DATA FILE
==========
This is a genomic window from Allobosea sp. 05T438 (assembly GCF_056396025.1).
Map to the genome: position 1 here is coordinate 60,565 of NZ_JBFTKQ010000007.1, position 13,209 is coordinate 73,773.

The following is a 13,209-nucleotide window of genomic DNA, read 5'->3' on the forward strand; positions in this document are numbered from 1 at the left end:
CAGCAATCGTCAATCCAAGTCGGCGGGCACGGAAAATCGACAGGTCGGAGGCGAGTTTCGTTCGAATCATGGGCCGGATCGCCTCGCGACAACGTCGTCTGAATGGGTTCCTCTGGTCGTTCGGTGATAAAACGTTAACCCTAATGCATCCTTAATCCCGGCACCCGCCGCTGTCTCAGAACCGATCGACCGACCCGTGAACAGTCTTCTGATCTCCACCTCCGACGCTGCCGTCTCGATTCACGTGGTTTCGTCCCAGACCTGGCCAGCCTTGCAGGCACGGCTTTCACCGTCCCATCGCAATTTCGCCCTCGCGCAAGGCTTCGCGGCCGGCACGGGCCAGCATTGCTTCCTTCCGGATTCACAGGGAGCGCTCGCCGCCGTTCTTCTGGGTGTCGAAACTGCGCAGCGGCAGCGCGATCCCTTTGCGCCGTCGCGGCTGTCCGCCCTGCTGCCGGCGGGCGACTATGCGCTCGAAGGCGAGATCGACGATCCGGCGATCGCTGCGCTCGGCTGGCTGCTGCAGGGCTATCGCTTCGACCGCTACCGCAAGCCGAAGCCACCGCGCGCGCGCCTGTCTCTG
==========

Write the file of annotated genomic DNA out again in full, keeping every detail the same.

This is a genomic window from Allobosea sp. 05T438 (assembly GCF_056396025.1).
Map to the genome: position 1 here is coordinate 60,565 of NZ_JBFTKQ010000007.1, position 13,209 is coordinate 73,773.

The following is a 13,209-nucleotide window of genomic DNA, read 5'->3' on the forward strand; positions in this document are numbered from 1 at the left end:
CAGCAATCGTCAATCCAAGTCGGCGGGCACGGAAAATCGACAGGTCGGAGGCGAGTTTCGTTCGAATCATGGGCCGGATCGCCTCGCGACAACGTCGTCTGAATGGGTTCCTCTGGTCGTTCGGTGATAAAACGTTAACCCTAATGCATCCTTAATCCCGGCACCCGCCGCTGTCTCAGAACCGATCGACCGACCCGTGAACAGTCTTCTGATCTCCACCTCCGACGCTGCCGTCTCGATTCACGTGGTTTCGTCCCAGACCTGGCCAGCCTTGCAGGCACGGCTTTCACCGTCCCATCGCAATTTCGCCCTCGCGCAAGGCTTCGCGGCCGGCACGGGCCAGCATTGCTTCCTTCCGGATTCACAGGGAGCGCTCGCCGCCGTTCTTCTGGGTGTCGAAACTGCGCAGCGGCAGCGCGATCCCTTTGCGCCGTCGCGGCTGTCCGCCCTGCTGCCGGCGGGCGACTATGCGCTCGAAGGCGAGATCGACGATCCGGCGATCGCTGCGCTCGGCTGGCTGCTGCAGGGCTATCGCTTCGACCGCTACCGCAAGCCGAAGCCACCGCGCGCGCGCCTGTCTCTG